Charter amendment effort would replace elected school board with appointed body

Critics of the San Francisco Unified School District board on Monday formally launched a drive to replace the elected body...

Critics of the San Francisco Unified School District board on Monday formally launched a drive to replace the elected body with an appointed board.

Members of the Campaign for Better San Francisco Public Schools, a political action committee formed last month, said they hoped to place a charter amendment on the June 2022 ballot.

The campaign said the measure was intended to address a “lack of accountability” on the current board, which has drawn intense criticism from parents and city officials over the past year for moving ahead with plans to rename schools and change the admissions process at Lowell High School while making slow progress toward returning students to the classroom.

“I’m seriously concerned about the Board of Education and its focus on the wrong priorities,” said Jennifer Kuhr Butterfoss, campaign co-chair.

The group cited The City’s high “opt-out” rate, referring to the large number of school age kids attending private schools, and persistent achievement gap as evidence that the current system is not working.

“My kids’ friends and neighbors and classmates are leaving in droves,” Butterfoss said. “Our children’s and our families’ futures are literally at stake.”

Campaign co-chair Patrick Wolf said San Francisco had an appointed board for 70 years, until 1971, that was replaced with an elected board in response to efforts to desegregate schools. He argued that other large urban systems that have adopted appointed boards have seen improvements in academic performance and a narrowing of the achievement gap.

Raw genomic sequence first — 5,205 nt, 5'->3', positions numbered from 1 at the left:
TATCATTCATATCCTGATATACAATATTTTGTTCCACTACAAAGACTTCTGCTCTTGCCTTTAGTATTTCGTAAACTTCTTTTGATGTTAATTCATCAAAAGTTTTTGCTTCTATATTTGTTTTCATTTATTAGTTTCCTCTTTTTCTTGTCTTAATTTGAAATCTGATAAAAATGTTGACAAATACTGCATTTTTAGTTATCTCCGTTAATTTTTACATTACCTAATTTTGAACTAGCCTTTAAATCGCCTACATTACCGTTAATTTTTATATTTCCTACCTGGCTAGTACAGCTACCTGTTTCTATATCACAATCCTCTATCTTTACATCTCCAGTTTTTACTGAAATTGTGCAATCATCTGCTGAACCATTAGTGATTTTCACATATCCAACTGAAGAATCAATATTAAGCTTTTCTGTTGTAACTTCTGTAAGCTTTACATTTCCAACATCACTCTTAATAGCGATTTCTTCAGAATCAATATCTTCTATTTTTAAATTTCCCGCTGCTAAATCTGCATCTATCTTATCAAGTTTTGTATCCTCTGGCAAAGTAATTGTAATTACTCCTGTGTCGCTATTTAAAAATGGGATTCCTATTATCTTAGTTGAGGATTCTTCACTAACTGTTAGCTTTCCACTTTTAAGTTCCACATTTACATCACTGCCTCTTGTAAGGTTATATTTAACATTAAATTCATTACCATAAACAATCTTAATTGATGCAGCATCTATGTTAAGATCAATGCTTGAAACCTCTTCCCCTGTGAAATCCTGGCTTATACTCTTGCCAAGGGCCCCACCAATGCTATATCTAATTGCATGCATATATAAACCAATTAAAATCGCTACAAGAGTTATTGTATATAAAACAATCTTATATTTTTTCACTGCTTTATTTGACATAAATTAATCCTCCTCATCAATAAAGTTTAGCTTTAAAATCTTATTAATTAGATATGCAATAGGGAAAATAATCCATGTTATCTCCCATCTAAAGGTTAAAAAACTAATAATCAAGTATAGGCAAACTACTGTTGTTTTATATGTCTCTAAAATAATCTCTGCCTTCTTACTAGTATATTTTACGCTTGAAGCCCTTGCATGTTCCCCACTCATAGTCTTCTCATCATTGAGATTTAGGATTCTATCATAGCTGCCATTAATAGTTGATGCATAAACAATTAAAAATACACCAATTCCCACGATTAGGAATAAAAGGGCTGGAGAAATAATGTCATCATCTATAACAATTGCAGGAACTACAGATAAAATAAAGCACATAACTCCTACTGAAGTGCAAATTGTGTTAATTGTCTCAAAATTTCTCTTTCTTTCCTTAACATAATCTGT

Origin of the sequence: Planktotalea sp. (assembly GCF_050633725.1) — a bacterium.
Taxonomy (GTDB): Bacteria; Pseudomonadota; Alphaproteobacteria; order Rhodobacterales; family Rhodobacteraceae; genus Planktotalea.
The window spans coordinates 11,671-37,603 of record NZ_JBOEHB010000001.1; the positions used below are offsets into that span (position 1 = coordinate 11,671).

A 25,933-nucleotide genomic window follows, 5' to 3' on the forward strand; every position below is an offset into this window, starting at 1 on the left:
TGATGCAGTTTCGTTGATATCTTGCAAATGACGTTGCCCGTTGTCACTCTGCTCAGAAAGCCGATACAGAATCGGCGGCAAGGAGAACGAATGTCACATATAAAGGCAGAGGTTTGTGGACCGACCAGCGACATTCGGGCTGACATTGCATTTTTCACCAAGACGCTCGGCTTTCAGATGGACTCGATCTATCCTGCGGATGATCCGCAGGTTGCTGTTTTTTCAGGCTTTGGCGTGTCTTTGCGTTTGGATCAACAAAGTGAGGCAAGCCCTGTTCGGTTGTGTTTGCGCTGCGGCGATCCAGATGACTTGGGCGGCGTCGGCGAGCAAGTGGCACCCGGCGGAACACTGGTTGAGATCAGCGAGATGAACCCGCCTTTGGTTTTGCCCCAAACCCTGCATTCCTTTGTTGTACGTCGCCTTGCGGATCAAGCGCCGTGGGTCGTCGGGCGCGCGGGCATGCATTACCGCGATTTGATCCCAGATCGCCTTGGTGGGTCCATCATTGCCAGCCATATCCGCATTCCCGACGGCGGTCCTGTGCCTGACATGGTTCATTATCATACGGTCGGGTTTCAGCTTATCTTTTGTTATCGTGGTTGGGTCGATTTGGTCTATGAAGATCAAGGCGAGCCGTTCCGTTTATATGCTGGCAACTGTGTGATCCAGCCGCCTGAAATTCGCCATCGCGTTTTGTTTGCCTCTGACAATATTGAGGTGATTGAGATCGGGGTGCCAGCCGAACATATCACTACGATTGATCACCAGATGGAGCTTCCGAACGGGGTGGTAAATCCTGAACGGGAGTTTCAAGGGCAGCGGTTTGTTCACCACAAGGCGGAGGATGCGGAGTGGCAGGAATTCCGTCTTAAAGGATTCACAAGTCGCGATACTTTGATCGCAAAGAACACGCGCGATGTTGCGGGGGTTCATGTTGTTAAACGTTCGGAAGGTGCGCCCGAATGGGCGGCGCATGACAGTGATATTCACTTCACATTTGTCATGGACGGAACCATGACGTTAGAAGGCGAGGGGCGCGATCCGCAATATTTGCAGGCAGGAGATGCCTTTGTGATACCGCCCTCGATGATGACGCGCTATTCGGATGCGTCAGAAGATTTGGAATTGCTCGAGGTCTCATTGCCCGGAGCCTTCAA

“Let’s make the most of this chance to put right what we got wrong 50 years ago,” Wolf said.

Wolf and Butterfoss said the language of the charter amendment is still being written and it has not yet been determined how the board members would be appointed, whether that be by the mayor or the Board of Supervisors or some combination of the two.

The charter amendment is not the only challenge faced by the current school board. City Attorney Dennis Herrera filed a lawsuit against the district last month over its lack of progress toward reopening, and another group of parents have announced a recall effort against three board members.

Any recall or charter amendment is likely to face opposition from groups including the teachers union, which often has a strong say in who wins election to the board, and many progressives.

United Educators of San Francisco President Susan Solomon has noted that there have been efforts in Chicago to return the mayor-appointed school board to an independently elected board.

“Public education needs to have its own voice and not be The City taking over,” Solomon told The Examiner last month.

In addition, the district has recently made more progress on reopening plans, announcing an April 12 date for some of the youngest students to begin returning to in-person classrooms.

This is a developing story and may be updated with additional comment and background.

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